Virtual reality commonly known as VR is a form of creating a computer-generated graphical environment that immerses the user and takes him into a completely different virtual world. All you need is a VR headset and bang you’re in another world. This amazing technology takes us to a simulated set-up making us completely aloof from the actual surroundings. If you ever have put on the one you would know exactly what I am talking about.
Virtual reality was one of the most searched terms in 2020 amidst the Covid-19 pandemic. People were finding ways to visit their favorite places from the comfort as their homes. Virtual reality is the only technology that enabled them to explore these places.
Well how does virtual reality work? What is the amount of work that goes behind to creating this amazing simulation. In this article we explain to you 10 interesting facts about virtual reality and the magic behind this technology.
Basics of Virtual reality and its requisites
The primary concept of virtual reality is finding a method to simulate the vision. To experience the full potential of virtual reality, a VR headset is a must. The primary focus of VR headsets is to perfect their approach to generating a completely immersive 3D environment for the user.
Listed below are 10 interesting facts on how Virtual reality or VR works
1. A screen right in front of your eyes
Each VR headset puts up a screen (or two – one for each eye) in front of the eyes thus, eliminating any interaction with the real world. Two autofocus lenses are generally placed between the screen and the eyes that adjust based on individual eye movement and positioning. The visuals on the screen are rendered either by using a mobile phone or HDMI cable connected to a PC.
2. Frame rate
One of the biggest technical challenges of VR is delivering content at a high enough frame rate to accurately “trick” the user into believing he or she is experiencing the external world. Studies have shown that in practice, any VR setup that generates frame rates below 90 frames per second (FPS) is likely to induce disorientation, nausea, and other negative user effects. The lower the frame rate, the worse the effects. The frame rate is the rate at which the GPU can process the images per second.
3. Screen refresh rate
Screen refresh rate is the pace of the display to render images.
Indeed, one of the biggest challenges to producing a truly immersive and high-quality virtual reality experience has to do with the refresh rate. In layman’s terms, this refers to how many frames per second the virtual reality headset in question can produce. The faster the refresh rate is for any VR headset, the more fluid the experience is. The more fluid the experience is, the less choppy it is and the less it lags.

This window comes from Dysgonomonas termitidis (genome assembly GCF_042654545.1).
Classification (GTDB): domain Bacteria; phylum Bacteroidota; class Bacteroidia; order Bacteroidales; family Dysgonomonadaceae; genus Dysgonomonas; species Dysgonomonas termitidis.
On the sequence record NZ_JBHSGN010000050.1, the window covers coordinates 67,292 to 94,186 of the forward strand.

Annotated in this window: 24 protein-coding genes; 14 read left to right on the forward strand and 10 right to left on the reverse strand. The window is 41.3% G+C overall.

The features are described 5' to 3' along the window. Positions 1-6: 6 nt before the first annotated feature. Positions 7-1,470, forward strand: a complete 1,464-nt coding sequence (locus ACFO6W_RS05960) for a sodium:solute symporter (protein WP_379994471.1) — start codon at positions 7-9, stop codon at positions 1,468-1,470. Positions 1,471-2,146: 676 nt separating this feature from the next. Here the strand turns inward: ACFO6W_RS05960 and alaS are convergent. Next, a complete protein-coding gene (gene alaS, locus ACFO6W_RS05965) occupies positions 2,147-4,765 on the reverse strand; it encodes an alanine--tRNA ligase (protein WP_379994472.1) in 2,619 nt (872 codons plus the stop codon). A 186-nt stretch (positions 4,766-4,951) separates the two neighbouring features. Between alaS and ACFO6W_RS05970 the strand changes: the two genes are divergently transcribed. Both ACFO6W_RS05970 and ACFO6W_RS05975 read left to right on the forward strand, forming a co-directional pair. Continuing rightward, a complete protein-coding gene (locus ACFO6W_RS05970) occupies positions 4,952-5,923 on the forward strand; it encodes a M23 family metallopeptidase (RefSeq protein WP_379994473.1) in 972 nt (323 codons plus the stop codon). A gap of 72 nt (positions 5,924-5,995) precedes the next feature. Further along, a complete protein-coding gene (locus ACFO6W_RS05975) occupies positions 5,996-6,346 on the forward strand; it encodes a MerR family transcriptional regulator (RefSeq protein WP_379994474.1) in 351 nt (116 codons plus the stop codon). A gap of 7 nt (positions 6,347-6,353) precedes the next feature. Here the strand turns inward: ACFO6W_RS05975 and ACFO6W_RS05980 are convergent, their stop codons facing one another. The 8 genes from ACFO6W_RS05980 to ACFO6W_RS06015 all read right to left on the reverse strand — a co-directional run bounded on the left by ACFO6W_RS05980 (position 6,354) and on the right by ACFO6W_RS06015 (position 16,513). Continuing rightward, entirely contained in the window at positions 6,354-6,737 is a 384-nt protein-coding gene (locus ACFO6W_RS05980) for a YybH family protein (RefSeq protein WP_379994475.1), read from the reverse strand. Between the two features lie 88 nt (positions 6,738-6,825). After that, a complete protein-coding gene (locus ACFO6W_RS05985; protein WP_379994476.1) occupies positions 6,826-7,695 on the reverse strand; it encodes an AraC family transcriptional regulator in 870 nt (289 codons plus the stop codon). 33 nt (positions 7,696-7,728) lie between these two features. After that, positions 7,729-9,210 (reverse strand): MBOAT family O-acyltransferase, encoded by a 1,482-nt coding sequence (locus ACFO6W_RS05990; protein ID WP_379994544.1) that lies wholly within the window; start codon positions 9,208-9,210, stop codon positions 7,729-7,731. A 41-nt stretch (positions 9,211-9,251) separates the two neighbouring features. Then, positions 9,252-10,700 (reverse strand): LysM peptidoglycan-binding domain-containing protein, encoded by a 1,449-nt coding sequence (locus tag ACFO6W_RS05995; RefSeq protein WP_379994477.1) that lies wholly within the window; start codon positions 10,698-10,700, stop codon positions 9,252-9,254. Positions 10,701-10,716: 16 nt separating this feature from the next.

4. Field of view ( FOV in VR )
Field of view, or the extent of the observable environment at any given time, is one of the more important aspects of virtual reality. The wider the field of view, the more present the user is likely to feel in the experience. There are two types of FOV that work together to form human vision.
Monocular FOV describes the field of view for one of our eyes. For a healthy eye, the horizontal monocular FOV is between 170°-175° and consists of the angle from the pupil towards the nose, the nasal FOV which is usually 60°-65° and is smaller for people with bigger noses, and the view from our pupil towards the side of our head, the temporal FOV, which is wider, usually 100°-110°.
5. Head tracking
The head tracking system in VR headsets follows the movements of your head to sides and angles. It assigns X, Y, Z axis to directions and movements, and involves tools like accelerometer, gyroscope, a circle of LEDs (around the headset to enable the outside camera). Head tracking requires low latency, i.e. 50 milliseconds or less, otherwise, users will notice the lag between head movements and a simulation.
Most VR headsets track the direction of the users’ eyes. This is done using an infrared controller. The major benefit of this technology is to get a more realistic and deeper field of view.
7. Motion tracking
Though not engineered and implemented well enough yet, motion tracking would raise VR to a totally new level. The thing is, that without motion tracking you’d be limited in VR – unable to look around and move around. Through concepts of the 6DoF (six degrees of freedom) and 3D space, options to support motion tracking fall into 2 groups, optical and non-optical tracking. Optical tracking is typically a camera on a headset to follow the movements, while non-optical means the use of other sensors on a device or a body. Most of the existing devices actually combine both options.
8. Sound sync with image
Sound effects, when synced with the visuals, can create very engaging effects. By using a headphone and 3D sound effects the user’s belief in the virtual environment can be reassured. While crafting sound effects due care needs to be taken about the consistency between the graphics and the sound. If you start playing horror music in the background of a fairy tale movie it will just put the user off.